At the moment, SIG SAUER is a company that straddles the Atlantic ocean. Most of their manufacturing is done at their Exeter and Newington plants in New Hampshire, but for the older models and some of the more high maintenance designs the guns are still manufactured at their plant in Germany. Guns like the P210, the higher polish X-FIVE and X-SIX series, and the P232 were being made in Germany and imported into the United States for sale, which made them much more expensive to manufacture and added import costs to the price tag. I had the opportunity to chat with Ron Cohen (above), the CEO of SIG SAUER, and one of the details that he let slip was that the company would be producing all of their guns in the US by 2015 . . .
While moving production to the US is one step, Cohen wants to go even further. He’s working with engineers to modernize some of the older designs, such as the P210. As he said in our meeting, while the gun is a brilliant design it was made in an era where surface hardening and stamping sheet metal were cutting edge technologies. Now we can do so much more, and (with the blessing of the original designer of the P210) he’s bringing those designs up to modern specs.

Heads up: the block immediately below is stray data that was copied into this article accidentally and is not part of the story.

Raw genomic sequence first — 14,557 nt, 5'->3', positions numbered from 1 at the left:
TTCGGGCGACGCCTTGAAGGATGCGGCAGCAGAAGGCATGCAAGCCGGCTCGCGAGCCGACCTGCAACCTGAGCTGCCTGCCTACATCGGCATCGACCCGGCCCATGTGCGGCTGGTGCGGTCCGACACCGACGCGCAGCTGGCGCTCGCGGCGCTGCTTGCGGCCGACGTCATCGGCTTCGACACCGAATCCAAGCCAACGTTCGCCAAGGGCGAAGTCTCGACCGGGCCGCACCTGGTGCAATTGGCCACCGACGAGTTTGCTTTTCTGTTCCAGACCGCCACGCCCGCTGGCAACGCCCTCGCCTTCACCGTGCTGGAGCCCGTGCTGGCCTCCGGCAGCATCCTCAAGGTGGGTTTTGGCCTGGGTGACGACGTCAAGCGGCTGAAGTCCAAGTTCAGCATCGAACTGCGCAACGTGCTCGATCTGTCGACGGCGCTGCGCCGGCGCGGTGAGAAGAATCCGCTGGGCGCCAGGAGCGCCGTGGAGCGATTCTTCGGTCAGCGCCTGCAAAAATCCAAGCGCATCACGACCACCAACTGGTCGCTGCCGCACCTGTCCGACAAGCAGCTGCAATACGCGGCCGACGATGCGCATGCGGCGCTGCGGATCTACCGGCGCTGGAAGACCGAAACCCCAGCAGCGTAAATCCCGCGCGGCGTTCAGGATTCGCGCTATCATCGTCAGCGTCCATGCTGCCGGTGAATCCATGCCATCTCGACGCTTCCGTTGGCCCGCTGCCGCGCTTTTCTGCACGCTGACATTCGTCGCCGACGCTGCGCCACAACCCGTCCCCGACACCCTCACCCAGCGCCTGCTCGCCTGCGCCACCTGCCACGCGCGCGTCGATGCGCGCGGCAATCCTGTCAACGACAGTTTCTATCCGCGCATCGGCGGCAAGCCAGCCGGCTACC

Just as the P226 has evolved over time, Ron wants the P210 to progress as well.
Having owned both a West German 1980’s vintage P226 and a modern Mk25 P226, I’m not worried. SIG has a very good track record of being able to keep those features that define the spirit of the handgun while improving on the internal components as well as the function of the gun. I’d expect no less from their P210 refresh. Especially considering that the current run of P210 handguns clocks in right around $3,000, I’m hoping that the newer, American made target pistols will be much closer to a price point that the average Yank can afford.